Botox to beat erectile dysfunction! Injections straight into penis ‘can help impotent men’
- Botox showed ‘clear benefit’ for men suffering with erectile dysfunction
- Belgian urologists reviewed seven studies including more than 360 men
- The drug is not currently approved for erectile dysfunction in the UK or US
It might be known for ironing out wrinkles.
But scientists say Botox might also smooth out erectile difficulties in men.
Injecting impotent men straight into their penis relaxes the organ, allowing blood to rush into it.
Belgian urologists said the treatment showed ‘clear benefit’, although further studies are needed.
The jab only appeared to work for three months before another injection was needed.
Around half of all men suffer with some form of erectile dysfunction at some point in their lifetime.
NHS doctors aren’t currently allowed to give impotent men Botox, despite studies suggesting it helps.
Instead, they are usually given drugs to lower blood pressure or statins because difficulties tend to be brought on by circulatory problems.
Viagra can be bought from pharmacies without a prescription, while Cialis, Levitra and Spedra require a doctor’s approval.
Botox is also not approved in the US, although it is offered at some private clinics.
Botox could help treat men with erectile dysfunction, a study claims. Belgian urologists say the treatment could be effective as a ‘nearly permanent’ therapy for the problem, where to buy generic cialis super active us although further studies are needed
Doctors use a four-point scale to assess the strength of erections.
The scale is self-reported and up to the man’s opinion.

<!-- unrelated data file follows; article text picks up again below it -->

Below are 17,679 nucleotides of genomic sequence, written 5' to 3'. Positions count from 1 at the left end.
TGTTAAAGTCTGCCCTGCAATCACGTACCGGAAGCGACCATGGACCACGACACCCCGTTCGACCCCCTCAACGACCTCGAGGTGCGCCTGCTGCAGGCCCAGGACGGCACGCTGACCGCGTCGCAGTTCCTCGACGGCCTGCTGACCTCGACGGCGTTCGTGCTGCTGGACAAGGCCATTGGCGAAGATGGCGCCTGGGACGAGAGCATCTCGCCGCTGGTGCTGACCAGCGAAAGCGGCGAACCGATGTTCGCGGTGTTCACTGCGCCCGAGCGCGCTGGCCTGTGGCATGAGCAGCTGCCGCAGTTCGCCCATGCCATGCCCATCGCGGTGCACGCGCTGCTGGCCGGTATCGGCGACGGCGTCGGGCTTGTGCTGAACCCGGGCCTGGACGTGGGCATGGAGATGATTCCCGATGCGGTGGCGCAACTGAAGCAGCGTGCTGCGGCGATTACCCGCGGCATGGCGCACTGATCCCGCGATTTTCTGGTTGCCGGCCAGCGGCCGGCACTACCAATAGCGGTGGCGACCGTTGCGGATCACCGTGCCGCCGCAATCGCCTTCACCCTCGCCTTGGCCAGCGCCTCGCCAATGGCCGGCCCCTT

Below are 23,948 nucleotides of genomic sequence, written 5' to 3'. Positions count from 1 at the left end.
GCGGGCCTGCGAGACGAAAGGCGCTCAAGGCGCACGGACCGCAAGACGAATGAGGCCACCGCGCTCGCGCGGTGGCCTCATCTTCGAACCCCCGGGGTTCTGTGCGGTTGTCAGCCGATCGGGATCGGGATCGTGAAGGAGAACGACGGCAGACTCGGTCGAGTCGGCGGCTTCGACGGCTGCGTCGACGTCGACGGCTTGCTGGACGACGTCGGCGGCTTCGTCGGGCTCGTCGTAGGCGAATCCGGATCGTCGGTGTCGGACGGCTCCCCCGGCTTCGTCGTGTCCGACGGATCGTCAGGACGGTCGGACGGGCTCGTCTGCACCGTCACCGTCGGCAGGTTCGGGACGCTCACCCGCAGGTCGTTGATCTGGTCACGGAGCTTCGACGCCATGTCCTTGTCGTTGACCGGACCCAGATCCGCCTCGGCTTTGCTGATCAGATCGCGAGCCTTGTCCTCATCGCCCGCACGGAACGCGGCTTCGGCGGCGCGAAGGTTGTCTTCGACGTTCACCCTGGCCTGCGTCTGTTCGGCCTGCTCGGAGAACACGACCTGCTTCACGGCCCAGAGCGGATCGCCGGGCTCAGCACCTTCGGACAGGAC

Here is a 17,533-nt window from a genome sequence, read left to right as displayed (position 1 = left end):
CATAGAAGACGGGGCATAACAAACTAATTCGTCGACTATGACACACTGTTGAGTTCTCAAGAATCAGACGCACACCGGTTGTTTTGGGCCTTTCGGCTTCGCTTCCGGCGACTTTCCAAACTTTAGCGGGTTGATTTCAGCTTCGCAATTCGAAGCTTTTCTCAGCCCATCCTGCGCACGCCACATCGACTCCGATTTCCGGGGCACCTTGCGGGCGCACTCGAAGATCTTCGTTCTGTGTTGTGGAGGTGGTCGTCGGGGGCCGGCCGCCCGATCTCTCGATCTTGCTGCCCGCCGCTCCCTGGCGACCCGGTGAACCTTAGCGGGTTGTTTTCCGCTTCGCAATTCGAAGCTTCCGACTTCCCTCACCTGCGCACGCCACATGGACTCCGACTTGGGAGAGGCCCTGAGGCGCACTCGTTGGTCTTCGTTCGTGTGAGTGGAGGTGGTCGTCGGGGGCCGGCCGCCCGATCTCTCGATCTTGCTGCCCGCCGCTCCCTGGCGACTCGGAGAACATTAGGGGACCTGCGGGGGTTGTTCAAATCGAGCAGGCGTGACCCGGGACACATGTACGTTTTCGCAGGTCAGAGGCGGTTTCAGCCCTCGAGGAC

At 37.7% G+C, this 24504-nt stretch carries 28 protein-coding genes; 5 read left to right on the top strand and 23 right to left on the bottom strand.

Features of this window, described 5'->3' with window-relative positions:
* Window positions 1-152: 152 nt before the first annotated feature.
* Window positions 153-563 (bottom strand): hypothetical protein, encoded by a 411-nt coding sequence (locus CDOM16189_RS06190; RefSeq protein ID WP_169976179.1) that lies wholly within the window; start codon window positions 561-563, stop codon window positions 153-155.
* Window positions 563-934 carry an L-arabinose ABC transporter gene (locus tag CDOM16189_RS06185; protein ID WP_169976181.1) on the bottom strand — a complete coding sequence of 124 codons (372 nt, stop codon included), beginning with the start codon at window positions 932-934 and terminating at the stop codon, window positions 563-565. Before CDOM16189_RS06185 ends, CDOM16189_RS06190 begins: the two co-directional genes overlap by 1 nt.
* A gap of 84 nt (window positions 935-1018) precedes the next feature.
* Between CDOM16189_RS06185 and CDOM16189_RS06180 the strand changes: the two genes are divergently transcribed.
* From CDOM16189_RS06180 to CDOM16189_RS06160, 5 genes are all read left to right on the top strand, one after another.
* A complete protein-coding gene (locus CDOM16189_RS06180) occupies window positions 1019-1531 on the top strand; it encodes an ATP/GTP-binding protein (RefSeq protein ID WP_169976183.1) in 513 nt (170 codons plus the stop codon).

It is measured as:
0: penis does not enlarge;
1: penis is larger but not hard;
2: penis is hard but not hard enough for penetration;
3: penis is hard enough for penetration but not completely hard;
4: penis is completely hard and fully rigid
Fresh research, published in the journal Urology, reviewed seven studies on Botox and erectile dysfunction.
The studies, involving 362 men, dated back to the 1990s and included human and animal data.
The review did not specify whether all the men even had erectile dysfunction or how severe their cases were.
Either Botox or a placebo was injected into the base of their penises.
Effectiveness was measured using the erection hardness scale.
It quantifies erection strength on a four-point scale, ranging from zero (penis does not enlarge) to four (penis is completely hard and fully rigid).
They also measured blood flow into the penis with an ultrasound and surveyed men to determine the extent of their erectile dysfunction before and after treatment.
One study showed around half of those given Botox responded positively on all three counts up to three months later.
But the effects had worn off after six months.
Another showed 40 per cent of impotent men given an injection were able to have sex three months after the treatment.
The team, led by Dr Rawad Abou Zahr, a urologist at Université Libre de Bruxelles, said all the studies showed Botox helped improve erection problems.
Writing in the journal, they said: ‘As for the duration of benefit from the BoNT-A injections, the above studies described a clear benefit within the first three months of treatment.
‘This benefit seems to regress reaching the six months period. This sheds the light on the importance of maintenance regimens in such patients.’
But they said the small sample size meant further studies are needed and Botox should not be dished out for ED until clinical trials have finished.
Botox is thought to improve erections by temporarily relaxing the smooth muscle in the walls of blood vessels in the penis.
It blocks nerve signals that usually constrict these muscles, meaning more blood is able to enter the organ.
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